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National Geographic photos take you deep under Antarctica’s ice to reveal unexpected beauty

© Laurent Ballesta/National Geographic
Seldom-seen tendrils of ice-covered brine leak from sea ice.
By Johnny Simon
Published Last updated This article is more than 2 years old.

The cracking of the Larsen C ice shelf off the edge of Antarctica captured worldwide attention last week, with experts saying maps will need to be redrawn to accommodate the changes wrought by shifting polar ice.

National Geographic magazine has a particularly well-timed special report on Antarctica in crisis, highlighting the dwindling ice—along with images of the rarely seen biodiversity hiding underneath.

In the July issue, photographer Laurent Ballesta recounts his recent death-defying dives below the ice, a feat he took on more than 30 times over several weeks.

National Geographic Magazine
The cover of the July 2017 issue.

The salt water was only 29°F, so detailed planning and equipment were required. Just getting the in the water required a complex, multi-layer swimsuit, which took more than an hour to put on. Once in his suit, he descended through a narrow opening drilled into a 10-foot-deep floe, an entryway that would soon start freezing up behind him.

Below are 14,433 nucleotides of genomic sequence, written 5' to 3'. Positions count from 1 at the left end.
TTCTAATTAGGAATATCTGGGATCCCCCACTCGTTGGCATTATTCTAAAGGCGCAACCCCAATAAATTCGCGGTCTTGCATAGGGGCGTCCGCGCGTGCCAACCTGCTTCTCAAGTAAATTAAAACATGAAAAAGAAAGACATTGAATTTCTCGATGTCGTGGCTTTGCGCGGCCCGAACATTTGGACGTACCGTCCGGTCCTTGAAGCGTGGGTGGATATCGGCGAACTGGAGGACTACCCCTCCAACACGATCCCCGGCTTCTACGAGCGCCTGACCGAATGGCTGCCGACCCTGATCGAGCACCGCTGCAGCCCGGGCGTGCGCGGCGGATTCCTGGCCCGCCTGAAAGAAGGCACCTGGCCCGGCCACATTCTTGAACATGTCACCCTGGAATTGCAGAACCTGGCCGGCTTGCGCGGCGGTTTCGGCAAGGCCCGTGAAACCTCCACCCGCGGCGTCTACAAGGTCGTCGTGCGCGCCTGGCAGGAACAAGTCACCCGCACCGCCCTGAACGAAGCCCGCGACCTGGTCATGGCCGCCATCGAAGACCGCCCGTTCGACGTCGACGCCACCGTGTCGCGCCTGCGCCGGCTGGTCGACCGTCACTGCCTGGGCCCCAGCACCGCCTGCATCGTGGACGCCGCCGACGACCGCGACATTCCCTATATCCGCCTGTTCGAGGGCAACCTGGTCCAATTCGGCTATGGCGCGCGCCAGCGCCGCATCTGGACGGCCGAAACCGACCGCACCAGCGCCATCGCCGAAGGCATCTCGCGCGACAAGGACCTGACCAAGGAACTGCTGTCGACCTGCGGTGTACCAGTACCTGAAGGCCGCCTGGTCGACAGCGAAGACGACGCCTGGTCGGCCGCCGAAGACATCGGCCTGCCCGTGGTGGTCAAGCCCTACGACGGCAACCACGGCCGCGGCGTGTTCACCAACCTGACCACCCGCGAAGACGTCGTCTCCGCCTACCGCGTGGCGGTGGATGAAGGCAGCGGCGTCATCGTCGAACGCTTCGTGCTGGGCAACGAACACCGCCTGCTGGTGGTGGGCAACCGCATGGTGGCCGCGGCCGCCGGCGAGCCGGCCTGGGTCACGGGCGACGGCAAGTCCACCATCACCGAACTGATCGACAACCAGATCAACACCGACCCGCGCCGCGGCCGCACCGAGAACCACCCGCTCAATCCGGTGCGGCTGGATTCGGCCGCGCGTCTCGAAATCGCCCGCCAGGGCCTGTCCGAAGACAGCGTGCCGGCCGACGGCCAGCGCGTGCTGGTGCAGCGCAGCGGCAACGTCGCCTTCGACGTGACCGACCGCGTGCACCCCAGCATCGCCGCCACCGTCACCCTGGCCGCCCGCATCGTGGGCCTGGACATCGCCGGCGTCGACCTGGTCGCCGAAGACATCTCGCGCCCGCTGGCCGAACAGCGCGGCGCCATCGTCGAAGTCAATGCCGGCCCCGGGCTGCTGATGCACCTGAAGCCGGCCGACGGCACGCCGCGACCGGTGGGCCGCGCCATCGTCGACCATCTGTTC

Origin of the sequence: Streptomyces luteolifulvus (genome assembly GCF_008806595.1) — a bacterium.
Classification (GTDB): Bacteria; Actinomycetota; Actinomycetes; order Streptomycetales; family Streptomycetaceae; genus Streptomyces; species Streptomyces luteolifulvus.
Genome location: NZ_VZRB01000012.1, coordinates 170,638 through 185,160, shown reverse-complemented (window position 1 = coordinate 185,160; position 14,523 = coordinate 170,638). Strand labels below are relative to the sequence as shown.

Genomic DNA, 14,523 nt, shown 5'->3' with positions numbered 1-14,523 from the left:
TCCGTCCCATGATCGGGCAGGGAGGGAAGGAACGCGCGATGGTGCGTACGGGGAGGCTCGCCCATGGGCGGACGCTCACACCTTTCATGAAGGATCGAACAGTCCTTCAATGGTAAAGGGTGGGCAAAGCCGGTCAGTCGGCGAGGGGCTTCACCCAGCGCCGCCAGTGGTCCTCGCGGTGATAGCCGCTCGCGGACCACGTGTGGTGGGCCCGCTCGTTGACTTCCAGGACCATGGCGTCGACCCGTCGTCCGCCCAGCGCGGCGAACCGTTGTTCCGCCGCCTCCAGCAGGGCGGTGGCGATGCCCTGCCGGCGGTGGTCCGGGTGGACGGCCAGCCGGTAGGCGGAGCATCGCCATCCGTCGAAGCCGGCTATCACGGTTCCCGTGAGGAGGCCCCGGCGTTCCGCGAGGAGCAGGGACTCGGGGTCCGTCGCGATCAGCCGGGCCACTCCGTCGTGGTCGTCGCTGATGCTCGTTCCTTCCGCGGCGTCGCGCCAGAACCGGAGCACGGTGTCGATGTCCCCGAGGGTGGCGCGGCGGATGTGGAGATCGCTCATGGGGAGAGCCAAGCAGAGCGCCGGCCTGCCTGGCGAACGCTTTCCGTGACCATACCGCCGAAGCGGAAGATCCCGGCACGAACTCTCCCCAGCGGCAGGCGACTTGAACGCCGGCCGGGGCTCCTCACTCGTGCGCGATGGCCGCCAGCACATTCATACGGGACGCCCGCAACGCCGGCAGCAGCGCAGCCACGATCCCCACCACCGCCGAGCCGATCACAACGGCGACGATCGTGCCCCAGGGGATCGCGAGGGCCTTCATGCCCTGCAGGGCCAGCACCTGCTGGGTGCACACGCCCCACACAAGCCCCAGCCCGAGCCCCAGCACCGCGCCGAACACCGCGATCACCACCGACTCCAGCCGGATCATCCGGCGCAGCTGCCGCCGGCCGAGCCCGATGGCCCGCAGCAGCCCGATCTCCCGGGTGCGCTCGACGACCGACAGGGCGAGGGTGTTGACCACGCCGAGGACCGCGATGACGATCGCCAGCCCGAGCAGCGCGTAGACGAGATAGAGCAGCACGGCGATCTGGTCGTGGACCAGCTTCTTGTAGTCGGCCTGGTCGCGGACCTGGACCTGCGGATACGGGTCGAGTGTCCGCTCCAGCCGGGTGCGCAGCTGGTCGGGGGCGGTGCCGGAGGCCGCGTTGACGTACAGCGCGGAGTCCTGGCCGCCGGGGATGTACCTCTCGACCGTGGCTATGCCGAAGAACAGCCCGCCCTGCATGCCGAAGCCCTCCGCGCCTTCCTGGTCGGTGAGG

The cold, deep waters isolated from the rest of the world have developed a complex biodiversity over millions of years. Along with seals and penguins, Ballesta saw 15-inch starfish, octopi, scallops, and fields of kelp, While the environment on the surface ice remains inhospitable for most life, the world he explored under the ice were “reminiscent of tropical coral reefs”

© Laurent Ballesta/National Geographic
A Weddell seal accompanies her pup on a swim. When the juvenile is fully grown, it will be its mom’s size: about 10 feet long and weighing half a ton. These placid seals stay close to the coast, surfacing to breathe through holes in the ice.
© Laurent Ballesta/National Geographic
A sea star nestled up to a worm-ridden, treelike sponge. It’s more than a foot across.
© Laurent Ballesta/National Geographic
An octopus jets above a seabed packed with life. Antarctica has at least 16 species of octopuses. All have a specialized pigment in their blood called hemocyanin, which turns the blood blue and helps them survive subfreezing temperatures.

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